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Homeless Camp Cleanup Perpetuates Duke City’s Demise

(Adolphe Pierre-Louis/Albuquerque Journal)

“Do as I do, not as I say.” That is the City of Albuquerque’s message to wannabe “Samaritans” who are perpetuating the growing homelessness problem in New Mexico’s biggest city. And yet the city itself proves to be the worst offender.

Editorial Page Editor D’Val Westphal’s latest column for The Albuquerque Journal (“Almost $25,000 and a garbage truck of bagels“) is a testament to the failure of government and the hypocrisy of do-gooder politicians.

According to Westphal, 50 employees across seven city departments are deployed every other Wednesday at a cost of $25,000 a pop to clean up the homeless camps at Albuquerque’s Coronado Park.

She preambles the column with an advisory warning for those of us who have watched the insanity play out month after month, speech after speech, allocation after allocation of taxpayer dollars, with worse effects than ever:

“This is neither a defense nor an indictment of the sad testament that is Coronado Park. It’s simply the reality that everyone who drives by Second and Interstate 40 sees daily.”

D’Val Westphal, ABQJournal Editorial Page Editor

The cleanups began in Spring 2021, making this venture a now year-long experiment costing approximately $600,000 in overtime pay, garbage trucks, needle containers, personal protective equipment “of white suits and rubber gloves,” and the maintenance of port-a-potties.

According to Matthew Whelan, director of the city’s Solid Waste Department, this is a good thing.

“Whelan says cleaning one large encampment is much more cost-effective and doable than trying to clean the dozens of smaller ones that would appear if the city shut down camping at the park,” according to the Journal.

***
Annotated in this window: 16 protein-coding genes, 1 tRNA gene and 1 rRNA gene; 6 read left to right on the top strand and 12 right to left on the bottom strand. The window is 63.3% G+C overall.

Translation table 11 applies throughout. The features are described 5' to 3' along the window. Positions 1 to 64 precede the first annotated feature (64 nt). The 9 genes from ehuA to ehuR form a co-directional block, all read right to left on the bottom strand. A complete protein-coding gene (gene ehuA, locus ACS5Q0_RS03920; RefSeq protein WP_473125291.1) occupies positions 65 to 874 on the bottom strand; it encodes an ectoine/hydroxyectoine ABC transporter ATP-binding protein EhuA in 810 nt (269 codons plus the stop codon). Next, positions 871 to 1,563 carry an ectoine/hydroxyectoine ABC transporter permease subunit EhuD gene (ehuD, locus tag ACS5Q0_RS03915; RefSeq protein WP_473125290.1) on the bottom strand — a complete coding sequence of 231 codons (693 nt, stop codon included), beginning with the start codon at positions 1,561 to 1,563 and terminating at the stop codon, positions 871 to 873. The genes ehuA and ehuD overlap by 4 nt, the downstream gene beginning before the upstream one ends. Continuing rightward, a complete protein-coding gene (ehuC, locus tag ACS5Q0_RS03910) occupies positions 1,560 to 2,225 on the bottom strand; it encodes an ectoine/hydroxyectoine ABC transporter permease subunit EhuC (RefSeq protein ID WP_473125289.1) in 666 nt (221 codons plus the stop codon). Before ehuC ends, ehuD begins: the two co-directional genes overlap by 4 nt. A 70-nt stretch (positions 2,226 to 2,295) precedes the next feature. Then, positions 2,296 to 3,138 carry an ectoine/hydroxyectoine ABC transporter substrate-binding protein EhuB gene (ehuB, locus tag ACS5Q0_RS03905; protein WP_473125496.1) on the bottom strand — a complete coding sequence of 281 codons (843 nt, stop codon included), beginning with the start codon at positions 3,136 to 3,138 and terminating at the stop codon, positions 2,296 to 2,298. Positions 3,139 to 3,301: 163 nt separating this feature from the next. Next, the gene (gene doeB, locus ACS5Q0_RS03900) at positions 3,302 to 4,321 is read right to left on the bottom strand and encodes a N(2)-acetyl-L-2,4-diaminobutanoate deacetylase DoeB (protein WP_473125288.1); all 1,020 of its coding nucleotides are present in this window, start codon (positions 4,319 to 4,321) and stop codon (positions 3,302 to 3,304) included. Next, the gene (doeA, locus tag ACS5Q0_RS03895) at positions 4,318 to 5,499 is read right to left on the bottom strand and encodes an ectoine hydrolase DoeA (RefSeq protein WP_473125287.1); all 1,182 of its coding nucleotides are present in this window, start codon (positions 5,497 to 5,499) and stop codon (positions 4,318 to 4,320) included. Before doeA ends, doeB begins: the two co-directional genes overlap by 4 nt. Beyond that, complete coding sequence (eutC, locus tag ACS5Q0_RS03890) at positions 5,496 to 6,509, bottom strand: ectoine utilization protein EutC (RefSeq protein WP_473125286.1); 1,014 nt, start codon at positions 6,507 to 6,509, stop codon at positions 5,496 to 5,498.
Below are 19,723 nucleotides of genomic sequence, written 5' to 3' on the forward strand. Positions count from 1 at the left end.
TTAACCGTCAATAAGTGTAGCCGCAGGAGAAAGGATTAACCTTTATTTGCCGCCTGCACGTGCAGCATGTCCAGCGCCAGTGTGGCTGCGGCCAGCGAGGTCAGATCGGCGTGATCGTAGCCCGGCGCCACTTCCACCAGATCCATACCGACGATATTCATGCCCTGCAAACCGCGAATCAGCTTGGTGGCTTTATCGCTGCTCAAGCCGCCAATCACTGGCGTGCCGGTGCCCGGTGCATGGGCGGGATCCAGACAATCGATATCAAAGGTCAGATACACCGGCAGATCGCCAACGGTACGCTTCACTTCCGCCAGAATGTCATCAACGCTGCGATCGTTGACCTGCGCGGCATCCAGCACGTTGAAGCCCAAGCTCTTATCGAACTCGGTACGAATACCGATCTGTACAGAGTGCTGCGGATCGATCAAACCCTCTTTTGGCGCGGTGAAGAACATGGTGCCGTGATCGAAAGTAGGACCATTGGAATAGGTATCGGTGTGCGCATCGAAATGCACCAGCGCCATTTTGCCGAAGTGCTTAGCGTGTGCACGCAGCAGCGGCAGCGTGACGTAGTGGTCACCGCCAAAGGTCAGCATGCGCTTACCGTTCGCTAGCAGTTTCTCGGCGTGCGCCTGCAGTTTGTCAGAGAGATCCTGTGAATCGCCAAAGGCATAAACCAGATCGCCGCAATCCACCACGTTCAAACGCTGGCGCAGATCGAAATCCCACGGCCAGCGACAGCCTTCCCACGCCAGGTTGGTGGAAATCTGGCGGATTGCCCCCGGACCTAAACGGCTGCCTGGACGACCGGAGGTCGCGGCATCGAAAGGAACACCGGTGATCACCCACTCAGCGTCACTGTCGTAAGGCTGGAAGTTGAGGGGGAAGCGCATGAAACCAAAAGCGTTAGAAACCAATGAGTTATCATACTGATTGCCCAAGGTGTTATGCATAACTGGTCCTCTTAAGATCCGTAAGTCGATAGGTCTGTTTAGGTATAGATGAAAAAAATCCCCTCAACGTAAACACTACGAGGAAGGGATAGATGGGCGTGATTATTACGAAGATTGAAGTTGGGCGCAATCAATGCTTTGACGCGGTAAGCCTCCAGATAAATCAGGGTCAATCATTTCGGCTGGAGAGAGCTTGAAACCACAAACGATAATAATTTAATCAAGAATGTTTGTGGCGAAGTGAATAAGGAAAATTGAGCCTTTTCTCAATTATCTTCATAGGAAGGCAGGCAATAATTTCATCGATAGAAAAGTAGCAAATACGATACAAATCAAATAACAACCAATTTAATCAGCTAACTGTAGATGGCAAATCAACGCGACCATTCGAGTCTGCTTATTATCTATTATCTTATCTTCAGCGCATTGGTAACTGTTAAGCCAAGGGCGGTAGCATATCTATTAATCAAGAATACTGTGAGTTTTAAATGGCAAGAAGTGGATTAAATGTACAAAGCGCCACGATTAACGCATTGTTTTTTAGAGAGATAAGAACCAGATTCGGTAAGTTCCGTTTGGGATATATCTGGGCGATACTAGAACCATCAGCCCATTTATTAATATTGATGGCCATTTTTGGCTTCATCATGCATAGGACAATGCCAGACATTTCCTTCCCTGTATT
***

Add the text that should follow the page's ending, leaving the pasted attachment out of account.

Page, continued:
Handing Out Trashbags

“At 7 a.m., crews alert the 50 to 100 individuals who spent the night in the park that it is closed until 4 p.m., and they hand out trash bags so folks can pack up their belongings.”

They hand out trashbags “so folks can pack up their belongings”–not so they can clean up their own trash.

“[A]bout a third of the park’s regular residents find somewhere else to sleep on the night before cleanup to avoid the early wake-up call. Those in the park on cleanup day disperse into the surrounding area.”

Brilliant. Send them into nearby neighborhoods while you clean up after them.


“Like bums, there will always be politicians. To be a politician, you have to do something, even when every major city in the country has proven that “something” only perpetuates the problem. But politicians can’t win elections by promising to leave people alone, even when doing so is the only real solution to problems like homelessness.”


Unready To Accept Help

“Many in the Coronado Park community do not want/are not ready to accept the city’s help via programs that include shelter beds, motel vouchers and supportive housing,” the Journal reports.